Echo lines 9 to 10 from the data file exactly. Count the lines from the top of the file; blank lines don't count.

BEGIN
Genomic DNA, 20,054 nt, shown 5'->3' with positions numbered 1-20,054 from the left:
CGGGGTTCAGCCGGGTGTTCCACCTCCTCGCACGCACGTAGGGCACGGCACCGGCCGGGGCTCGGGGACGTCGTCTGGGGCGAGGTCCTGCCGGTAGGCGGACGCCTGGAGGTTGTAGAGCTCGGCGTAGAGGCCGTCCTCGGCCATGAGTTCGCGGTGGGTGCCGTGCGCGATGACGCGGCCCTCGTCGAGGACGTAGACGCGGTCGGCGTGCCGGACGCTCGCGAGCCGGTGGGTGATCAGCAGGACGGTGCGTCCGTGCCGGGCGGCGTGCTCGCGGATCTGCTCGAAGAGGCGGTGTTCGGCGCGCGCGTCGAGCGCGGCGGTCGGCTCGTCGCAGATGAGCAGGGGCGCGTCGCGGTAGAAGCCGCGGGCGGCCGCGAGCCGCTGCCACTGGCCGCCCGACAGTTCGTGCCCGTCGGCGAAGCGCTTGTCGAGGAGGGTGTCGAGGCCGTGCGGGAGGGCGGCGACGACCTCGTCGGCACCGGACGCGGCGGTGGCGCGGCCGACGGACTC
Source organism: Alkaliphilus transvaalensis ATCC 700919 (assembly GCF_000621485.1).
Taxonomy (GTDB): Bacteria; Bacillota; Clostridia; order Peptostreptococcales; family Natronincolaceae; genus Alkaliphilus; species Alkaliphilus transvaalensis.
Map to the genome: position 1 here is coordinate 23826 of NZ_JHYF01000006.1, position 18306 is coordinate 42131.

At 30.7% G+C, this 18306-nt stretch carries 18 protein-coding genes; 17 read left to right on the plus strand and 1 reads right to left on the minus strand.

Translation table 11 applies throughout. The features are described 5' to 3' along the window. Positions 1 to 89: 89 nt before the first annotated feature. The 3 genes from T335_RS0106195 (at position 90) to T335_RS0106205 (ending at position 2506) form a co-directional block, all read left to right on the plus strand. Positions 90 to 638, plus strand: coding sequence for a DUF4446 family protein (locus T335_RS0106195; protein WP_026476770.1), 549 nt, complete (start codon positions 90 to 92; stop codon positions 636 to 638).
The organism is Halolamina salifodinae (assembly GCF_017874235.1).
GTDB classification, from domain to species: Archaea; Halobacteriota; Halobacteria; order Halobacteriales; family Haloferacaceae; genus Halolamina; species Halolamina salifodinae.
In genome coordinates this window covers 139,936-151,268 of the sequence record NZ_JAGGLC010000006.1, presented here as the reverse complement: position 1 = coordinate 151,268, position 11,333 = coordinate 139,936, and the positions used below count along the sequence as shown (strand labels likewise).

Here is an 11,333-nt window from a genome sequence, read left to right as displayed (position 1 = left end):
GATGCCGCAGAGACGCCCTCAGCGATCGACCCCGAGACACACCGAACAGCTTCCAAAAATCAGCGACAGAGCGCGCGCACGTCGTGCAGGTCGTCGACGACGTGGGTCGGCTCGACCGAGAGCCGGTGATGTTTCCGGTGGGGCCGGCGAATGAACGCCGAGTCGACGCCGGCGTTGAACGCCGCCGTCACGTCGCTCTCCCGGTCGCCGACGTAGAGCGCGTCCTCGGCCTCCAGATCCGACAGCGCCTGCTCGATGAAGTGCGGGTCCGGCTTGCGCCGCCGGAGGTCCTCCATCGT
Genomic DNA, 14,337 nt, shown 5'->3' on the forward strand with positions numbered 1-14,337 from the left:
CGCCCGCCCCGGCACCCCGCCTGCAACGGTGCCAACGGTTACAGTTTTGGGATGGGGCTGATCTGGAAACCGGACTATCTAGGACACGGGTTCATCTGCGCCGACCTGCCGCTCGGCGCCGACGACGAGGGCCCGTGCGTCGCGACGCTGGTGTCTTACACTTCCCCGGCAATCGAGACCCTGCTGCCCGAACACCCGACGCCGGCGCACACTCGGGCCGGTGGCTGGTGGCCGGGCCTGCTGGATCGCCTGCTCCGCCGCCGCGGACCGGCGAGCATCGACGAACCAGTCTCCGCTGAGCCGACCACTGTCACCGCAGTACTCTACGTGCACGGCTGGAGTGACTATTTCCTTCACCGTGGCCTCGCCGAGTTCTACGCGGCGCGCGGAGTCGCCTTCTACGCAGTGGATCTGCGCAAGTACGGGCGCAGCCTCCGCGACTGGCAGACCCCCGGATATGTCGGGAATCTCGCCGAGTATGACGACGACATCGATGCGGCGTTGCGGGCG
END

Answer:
GTDB classification, from domain to species: Archaea; Halobacteriota; Halobacteria; order Halobacteriales; family Haloferacaceae; genus Halolamina; species Halolamina salifodinae.
In genome coordinates this window covers 139,936-151,268 of the sequence record NZ_JAGGLC010000006.1, presented here as the reverse complement: position 1 = coordinate 151,268, position 11,333 = coordinate 139,936, and the positions used below count along the sequence as shown (strand labels likewise).